Dallas County Community College District Office Restoration Meets Historical, Owner and Company Standards
Chamberlin Roofing & Waterproofing has successfully renovated what is known as the old Sears Roebuck Building built in 1914. This building was established to serve as a warehouse and distribution center and was the first Sears warehouse outside of Chicago, the company's headquarters. Additions were first added to the building in 1915 and 1916 when the size of the warehouse was increased to 1.5 million square feet on 18 acres. In 1993, Sears closed its regional office due to consolidation and vacated the complex.
What was known as the old Sears Roebuck & Co. Catalogue Merchandise Center has now been renovated into a mixed-use center with retail, over 450 loft-style apartments and a small adjacent office portion that houses the new downtown offices of the Dallas County Community College District (DCCCD).
Turner Construction brought Chamberlin on to the project this past summer to perform an extremely comprehensive scope of restoration services for the owner, DCCCD, in order to make the building useable and enhance its architectural significance as a historical registered building.
The new DCCCD district office is made up of a four-story office building, courtyard area and a small cotton gin building. Chamberlin's scope of work involved the complete restoration of the interior and exterior office building as well as the courtyard and gin building. After being unoccupied and unmaintained for many years, the space had numerous interior concrete spalls, years of exposed concrete and metal lintels that were deteriorated, a roof that was comparable to Swiss cheese, and 88-year-old wax-based sealants at all key waterproofing joints.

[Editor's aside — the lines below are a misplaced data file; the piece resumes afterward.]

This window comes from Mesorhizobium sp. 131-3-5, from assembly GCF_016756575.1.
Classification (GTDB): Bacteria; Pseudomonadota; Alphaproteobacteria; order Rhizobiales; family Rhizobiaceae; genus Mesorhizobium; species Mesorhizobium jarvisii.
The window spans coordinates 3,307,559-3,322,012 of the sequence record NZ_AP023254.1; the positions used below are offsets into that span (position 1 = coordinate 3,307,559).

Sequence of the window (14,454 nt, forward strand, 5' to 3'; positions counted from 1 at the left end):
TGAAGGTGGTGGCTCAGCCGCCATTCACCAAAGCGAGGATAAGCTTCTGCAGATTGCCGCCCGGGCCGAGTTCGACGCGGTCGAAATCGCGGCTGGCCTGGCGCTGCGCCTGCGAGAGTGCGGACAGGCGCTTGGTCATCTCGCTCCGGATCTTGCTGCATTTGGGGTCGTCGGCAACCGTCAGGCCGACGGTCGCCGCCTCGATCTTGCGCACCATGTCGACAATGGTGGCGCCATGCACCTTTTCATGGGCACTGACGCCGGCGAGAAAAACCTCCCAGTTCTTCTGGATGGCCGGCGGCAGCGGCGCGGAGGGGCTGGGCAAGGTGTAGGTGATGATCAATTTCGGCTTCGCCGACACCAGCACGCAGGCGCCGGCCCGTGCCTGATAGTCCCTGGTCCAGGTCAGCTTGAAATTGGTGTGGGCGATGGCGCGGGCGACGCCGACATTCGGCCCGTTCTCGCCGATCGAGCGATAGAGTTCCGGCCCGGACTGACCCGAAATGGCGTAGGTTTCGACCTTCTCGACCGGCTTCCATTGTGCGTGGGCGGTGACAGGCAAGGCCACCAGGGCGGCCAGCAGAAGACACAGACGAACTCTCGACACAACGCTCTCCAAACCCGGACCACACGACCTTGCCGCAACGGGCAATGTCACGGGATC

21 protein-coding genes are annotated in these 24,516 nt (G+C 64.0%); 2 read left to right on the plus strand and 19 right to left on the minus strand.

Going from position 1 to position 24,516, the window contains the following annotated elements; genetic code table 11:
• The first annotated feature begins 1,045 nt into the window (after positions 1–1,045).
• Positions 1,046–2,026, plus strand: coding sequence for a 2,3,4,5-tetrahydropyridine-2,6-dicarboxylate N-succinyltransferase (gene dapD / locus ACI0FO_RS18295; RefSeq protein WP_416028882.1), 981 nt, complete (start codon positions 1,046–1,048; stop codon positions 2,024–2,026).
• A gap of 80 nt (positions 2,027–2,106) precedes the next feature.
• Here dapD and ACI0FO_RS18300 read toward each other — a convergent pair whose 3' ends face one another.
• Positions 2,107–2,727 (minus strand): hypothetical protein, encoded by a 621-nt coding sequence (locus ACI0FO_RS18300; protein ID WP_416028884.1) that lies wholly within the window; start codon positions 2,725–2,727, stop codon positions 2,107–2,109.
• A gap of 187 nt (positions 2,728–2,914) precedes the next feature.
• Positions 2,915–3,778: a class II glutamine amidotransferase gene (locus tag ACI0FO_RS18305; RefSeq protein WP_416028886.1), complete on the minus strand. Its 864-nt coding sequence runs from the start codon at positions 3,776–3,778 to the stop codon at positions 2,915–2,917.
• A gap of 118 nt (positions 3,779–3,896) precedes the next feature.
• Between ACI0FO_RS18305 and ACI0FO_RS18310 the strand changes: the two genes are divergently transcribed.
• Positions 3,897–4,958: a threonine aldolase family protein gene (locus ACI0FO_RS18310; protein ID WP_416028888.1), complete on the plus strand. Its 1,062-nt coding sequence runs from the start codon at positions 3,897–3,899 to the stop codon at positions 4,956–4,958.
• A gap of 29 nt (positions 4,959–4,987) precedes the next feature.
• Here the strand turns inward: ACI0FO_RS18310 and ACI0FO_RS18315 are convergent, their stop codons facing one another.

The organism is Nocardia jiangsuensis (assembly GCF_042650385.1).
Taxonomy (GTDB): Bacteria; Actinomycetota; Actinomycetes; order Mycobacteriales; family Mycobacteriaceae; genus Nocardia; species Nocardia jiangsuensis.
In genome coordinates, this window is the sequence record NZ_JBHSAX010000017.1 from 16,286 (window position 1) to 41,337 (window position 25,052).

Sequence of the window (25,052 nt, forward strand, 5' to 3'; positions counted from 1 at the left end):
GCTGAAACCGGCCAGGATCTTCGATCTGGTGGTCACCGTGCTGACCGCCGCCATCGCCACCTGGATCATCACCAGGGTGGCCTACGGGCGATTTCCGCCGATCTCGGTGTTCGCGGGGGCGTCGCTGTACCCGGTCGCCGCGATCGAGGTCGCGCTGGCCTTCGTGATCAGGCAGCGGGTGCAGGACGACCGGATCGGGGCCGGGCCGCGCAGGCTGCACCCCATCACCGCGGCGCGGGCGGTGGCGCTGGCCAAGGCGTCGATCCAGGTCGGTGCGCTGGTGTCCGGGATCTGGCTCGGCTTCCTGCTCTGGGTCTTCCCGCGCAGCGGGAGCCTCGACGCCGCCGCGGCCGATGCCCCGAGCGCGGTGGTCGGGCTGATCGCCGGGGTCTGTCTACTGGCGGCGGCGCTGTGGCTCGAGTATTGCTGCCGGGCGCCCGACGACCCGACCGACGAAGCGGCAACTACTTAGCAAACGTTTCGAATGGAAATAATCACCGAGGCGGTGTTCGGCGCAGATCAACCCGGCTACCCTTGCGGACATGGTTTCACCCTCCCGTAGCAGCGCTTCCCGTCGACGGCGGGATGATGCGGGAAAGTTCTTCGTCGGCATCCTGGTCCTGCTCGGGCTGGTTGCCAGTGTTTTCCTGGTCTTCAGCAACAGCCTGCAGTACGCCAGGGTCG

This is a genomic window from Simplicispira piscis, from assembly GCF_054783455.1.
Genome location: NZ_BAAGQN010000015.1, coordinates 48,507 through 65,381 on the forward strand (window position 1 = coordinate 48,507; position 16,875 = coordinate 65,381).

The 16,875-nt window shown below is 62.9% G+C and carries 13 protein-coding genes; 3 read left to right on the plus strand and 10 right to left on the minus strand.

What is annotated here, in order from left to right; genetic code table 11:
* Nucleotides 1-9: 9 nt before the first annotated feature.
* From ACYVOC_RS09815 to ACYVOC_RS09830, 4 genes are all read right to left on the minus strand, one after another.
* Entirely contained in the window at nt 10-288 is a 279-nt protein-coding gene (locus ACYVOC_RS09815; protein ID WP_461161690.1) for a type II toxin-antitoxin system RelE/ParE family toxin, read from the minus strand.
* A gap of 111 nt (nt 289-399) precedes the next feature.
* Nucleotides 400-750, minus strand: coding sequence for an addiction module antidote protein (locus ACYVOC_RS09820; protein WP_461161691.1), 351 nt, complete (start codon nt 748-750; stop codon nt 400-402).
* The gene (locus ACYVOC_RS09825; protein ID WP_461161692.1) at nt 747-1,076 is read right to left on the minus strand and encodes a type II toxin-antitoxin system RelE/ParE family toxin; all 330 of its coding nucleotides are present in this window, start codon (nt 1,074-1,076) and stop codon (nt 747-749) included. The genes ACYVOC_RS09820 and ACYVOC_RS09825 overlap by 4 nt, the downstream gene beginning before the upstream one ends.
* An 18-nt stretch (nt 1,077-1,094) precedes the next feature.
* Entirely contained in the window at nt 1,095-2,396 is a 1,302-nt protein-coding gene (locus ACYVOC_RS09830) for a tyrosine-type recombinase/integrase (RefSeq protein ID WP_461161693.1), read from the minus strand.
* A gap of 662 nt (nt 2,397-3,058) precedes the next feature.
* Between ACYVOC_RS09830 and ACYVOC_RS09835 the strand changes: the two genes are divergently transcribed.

During restoration Chamberlin had to keep in mind that a registered historical building requires specialized approved methods for the remediation process that relate to both materials and he installation process. While Chamberlin was allowed to use some mechanical means during the restoration process, the majority of the work was a result of hand preparation as well as hand installation of new materials.
The walls, which were three bricks thick, had to not only be rebuilt by hand but also required like-sized brick replacements that were sourced from multiple stockyard locations around north Texas. The existing paint colors and textures had to be matched and re-matched. And some natural stones had to be replaced with matching cast stone. Numerous mortar joints were raked out and tuck pointed not only with correct technique, but also to the standards of matching mortar, texture and color.
While this work was being conducted, weekly reviews with the project management team and their representatives were held to review the process and make sure that the quality of the work being completed was in compliance with the historical standards established for the project. Chamberlin was given the mission of meeting the owner's desire for quality and strict construction progress. This was accomplished in conjunction with meeting historical standards and Chamberlin's own operational mandates of safety, quality and productivity. It is safe to say, this project is a "mission accomplished."
The DCCCD plans to begin moving several departments into the building in January.